Biodiversity Tied to Disease Risk


A recent study indicated that the diversity of animals which control parasite populations-such as dragonflies, damselflies, and aquatic bugs-influences the rate of disease transmission to humans and wildlife.

A recent study indicated that the diversity of animals which control parasite populations—such as dragonflies, damselflies, and aquatic bugs—influences the rate of disease transmission to humans and wildlife.

Reported in the Proceedings of the National Academy of Sciences (PNAS), a team of researchers from the University of South Florida (USF) looked at how predator diversity influenced disease transmissions via parasites.

Lead Author Jason Rohr, an associate professor in the Department of Integrative Biology at USF, and his colleagues modified larval dragonflies and damselflies’ genetic diversity and population. These organisms, which typically ingest parasitic trematodes, typically infect tadpoles.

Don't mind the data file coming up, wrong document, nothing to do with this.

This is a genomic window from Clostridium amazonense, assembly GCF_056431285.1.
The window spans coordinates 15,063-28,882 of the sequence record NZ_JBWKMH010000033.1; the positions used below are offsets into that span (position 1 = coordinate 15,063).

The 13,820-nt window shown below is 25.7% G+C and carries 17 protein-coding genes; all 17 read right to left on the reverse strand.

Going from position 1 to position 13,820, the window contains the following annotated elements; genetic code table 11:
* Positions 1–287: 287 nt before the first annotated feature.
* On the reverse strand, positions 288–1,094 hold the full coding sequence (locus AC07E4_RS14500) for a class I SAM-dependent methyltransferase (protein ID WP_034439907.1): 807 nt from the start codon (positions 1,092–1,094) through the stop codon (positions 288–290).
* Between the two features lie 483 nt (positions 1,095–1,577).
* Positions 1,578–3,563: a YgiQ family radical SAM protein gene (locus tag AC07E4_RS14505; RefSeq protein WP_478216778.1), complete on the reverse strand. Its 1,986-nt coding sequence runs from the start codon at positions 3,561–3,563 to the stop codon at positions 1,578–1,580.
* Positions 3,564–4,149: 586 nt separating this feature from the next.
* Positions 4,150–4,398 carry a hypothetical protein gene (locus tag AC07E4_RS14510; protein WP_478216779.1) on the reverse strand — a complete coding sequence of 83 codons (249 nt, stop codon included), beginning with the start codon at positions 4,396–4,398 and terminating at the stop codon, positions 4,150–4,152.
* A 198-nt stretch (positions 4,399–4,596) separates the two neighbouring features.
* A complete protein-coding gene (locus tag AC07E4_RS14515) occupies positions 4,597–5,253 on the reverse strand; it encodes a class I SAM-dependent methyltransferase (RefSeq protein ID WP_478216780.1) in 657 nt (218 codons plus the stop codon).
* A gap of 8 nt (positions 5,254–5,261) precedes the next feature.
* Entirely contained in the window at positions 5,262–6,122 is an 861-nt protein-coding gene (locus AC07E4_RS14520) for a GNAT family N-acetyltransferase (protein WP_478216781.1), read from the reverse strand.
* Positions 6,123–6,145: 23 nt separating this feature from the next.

Through a series of follow-up experiments, field data, and mathematical models, they found intraguild (IG) predators—species that eat both the parasite and its host—manage infections less efficiently than predators that only consume parasites. The authors wrote that this trend indicates predators have natural predisposition to reduce disease.

Moreover, the investigators also discovered that IG predators’ genetic diversity did not modify the rate of infection in amphibians, but an increase in non-IG predators’ genetic variation was linked to a decrease in infections.

"In the last century, there has been an unprecedented, global increase in infectious diseases and a concomitant decline and homogenization of biodiversity,” Rohr said in a news release. “The controversial 'dilution effect hypothesis' suggests that the two phenomena might be linked, or that biodiversity often decreases disease risk.”

The diversity of host species has been consistently investigated. However, researchers claimed their findings call attention to the effectiveness of modifying predator variety to manage diseases that affect humans and wildlife, a typically unexplored tool.

"We hope to have improved the management of pests and wildlife and human parasites by providing decision makers, wildlife managers, and farmers with guidance on how to manipulate predators to reduce pests and disease," Rohr said.

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